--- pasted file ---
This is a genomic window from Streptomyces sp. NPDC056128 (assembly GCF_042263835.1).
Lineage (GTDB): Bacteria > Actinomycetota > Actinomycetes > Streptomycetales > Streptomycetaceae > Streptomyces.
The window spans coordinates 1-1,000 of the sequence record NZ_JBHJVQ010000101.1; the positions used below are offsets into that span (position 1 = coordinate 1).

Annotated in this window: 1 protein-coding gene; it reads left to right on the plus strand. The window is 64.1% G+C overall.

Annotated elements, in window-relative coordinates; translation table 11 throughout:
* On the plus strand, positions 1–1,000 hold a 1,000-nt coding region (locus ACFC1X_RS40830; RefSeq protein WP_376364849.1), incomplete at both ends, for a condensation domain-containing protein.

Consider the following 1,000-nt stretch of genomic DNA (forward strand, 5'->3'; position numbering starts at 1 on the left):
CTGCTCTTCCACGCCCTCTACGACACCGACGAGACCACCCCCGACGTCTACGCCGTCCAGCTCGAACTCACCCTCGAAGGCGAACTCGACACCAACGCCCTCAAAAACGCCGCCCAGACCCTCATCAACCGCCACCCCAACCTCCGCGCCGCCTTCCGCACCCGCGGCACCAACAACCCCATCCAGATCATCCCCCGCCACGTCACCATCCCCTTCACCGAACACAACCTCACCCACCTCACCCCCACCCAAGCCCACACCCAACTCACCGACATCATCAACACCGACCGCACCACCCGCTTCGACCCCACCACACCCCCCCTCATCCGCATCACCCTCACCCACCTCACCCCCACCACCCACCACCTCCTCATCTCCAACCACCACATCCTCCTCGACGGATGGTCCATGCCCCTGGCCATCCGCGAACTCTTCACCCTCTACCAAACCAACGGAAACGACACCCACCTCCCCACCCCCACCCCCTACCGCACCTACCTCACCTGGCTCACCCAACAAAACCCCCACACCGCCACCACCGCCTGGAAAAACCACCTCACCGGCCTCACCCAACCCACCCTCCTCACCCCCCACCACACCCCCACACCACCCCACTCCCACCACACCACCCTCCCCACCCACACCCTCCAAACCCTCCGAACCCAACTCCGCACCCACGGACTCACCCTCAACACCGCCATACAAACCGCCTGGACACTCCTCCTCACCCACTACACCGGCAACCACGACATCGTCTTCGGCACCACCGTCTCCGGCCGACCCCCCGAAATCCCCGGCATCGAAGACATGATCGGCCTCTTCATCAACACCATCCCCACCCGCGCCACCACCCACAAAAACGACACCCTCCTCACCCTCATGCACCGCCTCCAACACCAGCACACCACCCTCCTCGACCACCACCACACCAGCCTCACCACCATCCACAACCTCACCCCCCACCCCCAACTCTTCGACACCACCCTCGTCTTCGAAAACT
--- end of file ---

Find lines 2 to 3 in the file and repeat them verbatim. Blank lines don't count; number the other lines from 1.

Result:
Lineage (GTDB): Bacteria > Actinomycetota > Actinomycetes > Streptomycetales > Streptomycetaceae > Streptomyces.
The window spans coordinates 1-1,000 of the sequence record NZ_JBHJVQ010000101.1; the positions used below are offsets into that span (position 1 = coordinate 1).